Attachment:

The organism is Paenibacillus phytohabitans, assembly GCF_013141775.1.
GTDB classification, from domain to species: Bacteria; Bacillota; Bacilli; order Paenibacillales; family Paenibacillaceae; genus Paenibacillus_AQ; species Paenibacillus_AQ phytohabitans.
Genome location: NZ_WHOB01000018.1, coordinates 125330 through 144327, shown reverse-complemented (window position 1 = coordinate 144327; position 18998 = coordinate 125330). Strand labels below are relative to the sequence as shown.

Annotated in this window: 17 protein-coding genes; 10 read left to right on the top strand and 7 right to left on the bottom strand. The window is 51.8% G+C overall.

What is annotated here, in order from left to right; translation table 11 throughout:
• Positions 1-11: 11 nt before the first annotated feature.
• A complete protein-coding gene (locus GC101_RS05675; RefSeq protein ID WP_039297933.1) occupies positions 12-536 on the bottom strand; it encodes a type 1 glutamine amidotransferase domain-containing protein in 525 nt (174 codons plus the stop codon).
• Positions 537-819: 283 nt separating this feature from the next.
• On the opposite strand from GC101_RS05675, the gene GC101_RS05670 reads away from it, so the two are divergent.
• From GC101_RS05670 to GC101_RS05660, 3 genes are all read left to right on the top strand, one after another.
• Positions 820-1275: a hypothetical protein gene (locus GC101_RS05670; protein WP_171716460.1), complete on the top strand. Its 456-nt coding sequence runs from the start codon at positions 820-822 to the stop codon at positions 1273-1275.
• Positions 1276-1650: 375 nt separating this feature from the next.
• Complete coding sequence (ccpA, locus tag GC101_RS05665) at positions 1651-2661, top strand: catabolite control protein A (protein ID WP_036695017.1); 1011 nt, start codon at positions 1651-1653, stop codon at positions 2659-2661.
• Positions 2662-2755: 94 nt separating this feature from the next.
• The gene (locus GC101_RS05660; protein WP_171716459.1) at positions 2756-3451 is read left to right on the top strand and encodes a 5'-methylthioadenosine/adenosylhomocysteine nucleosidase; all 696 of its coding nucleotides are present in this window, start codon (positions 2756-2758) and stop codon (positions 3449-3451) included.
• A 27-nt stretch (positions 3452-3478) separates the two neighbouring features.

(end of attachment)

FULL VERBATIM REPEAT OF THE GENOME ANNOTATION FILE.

The organism is Paenibacillus phytohabitans, assembly GCF_013141775.1.
GTDB classification, from domain to species: Bacteria; Bacillota; Bacilli; order Paenibacillales; family Paenibacillaceae; genus Paenibacillus_AQ; species Paenibacillus_AQ phytohabitans.
Genome location: NZ_WHOB01000018.1, coordinates 125330 through 144327, shown reverse-complemented (window position 1 = coordinate 144327; position 18998 = coordinate 125330). Strand labels below are relative to the sequence as shown.

Annotated in this window: 17 protein-coding genes; 10 read left to right on the top strand and 7 right to left on the bottom strand. The window is 51.8% G+C overall.

What is annotated here, in order from left to right; translation table 11 throughout:
• Positions 1-11: 11 nt before the first annotated feature.
• A complete protein-coding gene (locus GC101_RS05675; RefSeq protein ID WP_039297933.1) occupies positions 12-536 on the bottom strand; it encodes a type 1 glutamine amidotransferase domain-containing protein in 525 nt (174 codons plus the stop codon).
• Positions 537-819: 283 nt separating this feature from the next.
• On the opposite strand from GC101_RS05675, the gene GC101_RS05670 reads away from it, so the two are divergent.
• From GC101_RS05670 to GC101_RS05660, 3 genes are all read left to right on the top strand, one after another.
• Positions 820-1275: a hypothetical protein gene (locus GC101_RS05670; protein WP_171716460.1), complete on the top strand. Its 456-nt coding sequence runs from the start codon at positions 820-822 to the stop codon at positions 1273-1275.
• Positions 1276-1650: 375 nt separating this feature from the next.
• Complete coding sequence (ccpA, locus tag GC101_RS05665) at positions 1651-2661, top strand: catabolite control protein A (protein ID WP_036695017.1); 1011 nt, start codon at positions 1651-1653, stop codon at positions 2659-2661.
• Positions 2662-2755: 94 nt separating this feature from the next.
• The gene (locus GC101_RS05660; protein WP_171716459.1) at positions 2756-3451 is read left to right on the top strand and encodes a 5'-methylthioadenosine/adenosylhomocysteine nucleosidase; all 696 of its coding nucleotides are present in this window, start codon (positions 2756-2758) and stop codon (positions 3449-3451) included.
• A 27-nt stretch (positions 3452-3478) separates the two neighbouring features.